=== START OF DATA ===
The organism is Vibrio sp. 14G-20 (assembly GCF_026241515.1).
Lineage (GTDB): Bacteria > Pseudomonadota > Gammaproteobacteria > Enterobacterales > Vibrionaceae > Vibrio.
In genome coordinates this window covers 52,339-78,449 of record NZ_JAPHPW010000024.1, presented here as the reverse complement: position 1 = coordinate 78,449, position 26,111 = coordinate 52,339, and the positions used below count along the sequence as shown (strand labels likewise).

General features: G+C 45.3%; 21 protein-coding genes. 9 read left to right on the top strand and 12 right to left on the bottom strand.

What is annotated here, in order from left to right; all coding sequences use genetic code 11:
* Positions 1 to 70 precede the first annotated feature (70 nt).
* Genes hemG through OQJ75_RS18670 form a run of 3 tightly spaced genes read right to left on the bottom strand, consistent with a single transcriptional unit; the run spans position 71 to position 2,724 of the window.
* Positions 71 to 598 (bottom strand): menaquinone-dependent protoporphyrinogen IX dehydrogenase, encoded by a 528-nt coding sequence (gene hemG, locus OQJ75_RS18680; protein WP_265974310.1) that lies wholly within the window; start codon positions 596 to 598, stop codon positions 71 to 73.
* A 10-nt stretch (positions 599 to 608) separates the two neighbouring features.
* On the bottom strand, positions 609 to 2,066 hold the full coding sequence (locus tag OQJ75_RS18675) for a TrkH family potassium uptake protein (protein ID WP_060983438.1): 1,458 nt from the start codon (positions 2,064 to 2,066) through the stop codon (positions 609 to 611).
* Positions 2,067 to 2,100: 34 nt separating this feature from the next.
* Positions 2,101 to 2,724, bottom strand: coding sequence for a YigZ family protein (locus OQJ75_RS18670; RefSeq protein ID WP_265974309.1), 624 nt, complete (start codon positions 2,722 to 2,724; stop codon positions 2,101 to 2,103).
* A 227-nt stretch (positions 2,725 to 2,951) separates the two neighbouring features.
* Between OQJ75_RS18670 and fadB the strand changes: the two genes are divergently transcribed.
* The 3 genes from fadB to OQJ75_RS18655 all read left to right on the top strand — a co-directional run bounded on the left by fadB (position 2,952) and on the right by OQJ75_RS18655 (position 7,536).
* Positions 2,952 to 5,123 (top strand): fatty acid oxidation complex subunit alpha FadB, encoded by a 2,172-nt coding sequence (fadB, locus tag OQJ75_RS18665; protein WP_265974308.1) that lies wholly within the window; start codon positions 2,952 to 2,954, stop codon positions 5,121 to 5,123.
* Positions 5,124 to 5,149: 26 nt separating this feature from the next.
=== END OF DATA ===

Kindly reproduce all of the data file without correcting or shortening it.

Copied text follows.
The organism is Vibrio sp. 14G-20 (assembly GCF_026241515.1).
Lineage (GTDB): Bacteria > Pseudomonadota > Gammaproteobacteria > Enterobacterales > Vibrionaceae > Vibrio.
In genome coordinates this window covers 52,339-78,449 of record NZ_JAPHPW010000024.1, presented here as the reverse complement: position 1 = coordinate 78,449, position 26,111 = coordinate 52,339, and the positions used below count along the sequence as shown (strand labels likewise).

General features: G+C 45.3%; 21 protein-coding genes. 9 read left to right on the top strand and 12 right to left on the bottom strand.

What is annotated here, in order from left to right; all coding sequences use genetic code 11:
* Positions 1 to 70 precede the first annotated feature (70 nt).
* Genes hemG through OQJ75_RS18670 form a run of 3 tightly spaced genes read right to left on the bottom strand, consistent with a single transcriptional unit; the run spans position 71 to position 2,724 of the window.
* Positions 71 to 598 (bottom strand): menaquinone-dependent protoporphyrinogen IX dehydrogenase, encoded by a 528-nt coding sequence (gene hemG, locus OQJ75_RS18680; protein WP_265974310.1) that lies wholly within the window; start codon positions 596 to 598, stop codon positions 71 to 73.
* A 10-nt stretch (positions 599 to 608) separates the two neighbouring features.
* On the bottom strand, positions 609 to 2,066 hold the full coding sequence (locus tag OQJ75_RS18675) for a TrkH family potassium uptake protein (protein ID WP_060983438.1): 1,458 nt from the start codon (positions 2,064 to 2,066) through the stop codon (positions 609 to 611).
* Positions 2,067 to 2,100: 34 nt separating this feature from the next.
* Positions 2,101 to 2,724, bottom strand: coding sequence for a YigZ family protein (locus OQJ75_RS18670; RefSeq protein ID WP_265974309.1), 624 nt, complete (start codon positions 2,722 to 2,724; stop codon positions 2,101 to 2,103).
* A 227-nt stretch (positions 2,725 to 2,951) separates the two neighbouring features.
* Between OQJ75_RS18670 and fadB the strand changes: the two genes are divergently transcribed.
* The 3 genes from fadB to OQJ75_RS18655 all read left to right on the top strand — a co-directional run bounded on the left by fadB (position 2,952) and on the right by OQJ75_RS18655 (position 7,536).
* Positions 2,952 to 5,123 (top strand): fatty acid oxidation complex subunit alpha FadB, encoded by a 2,172-nt coding sequence (fadB, locus tag OQJ75_RS18665; protein WP_265974308.1) that lies wholly within the window; start codon positions 2,952 to 2,954, stop codon positions 5,121 to 5,123.
* Positions 5,124 to 5,149: 26 nt separating this feature from the next.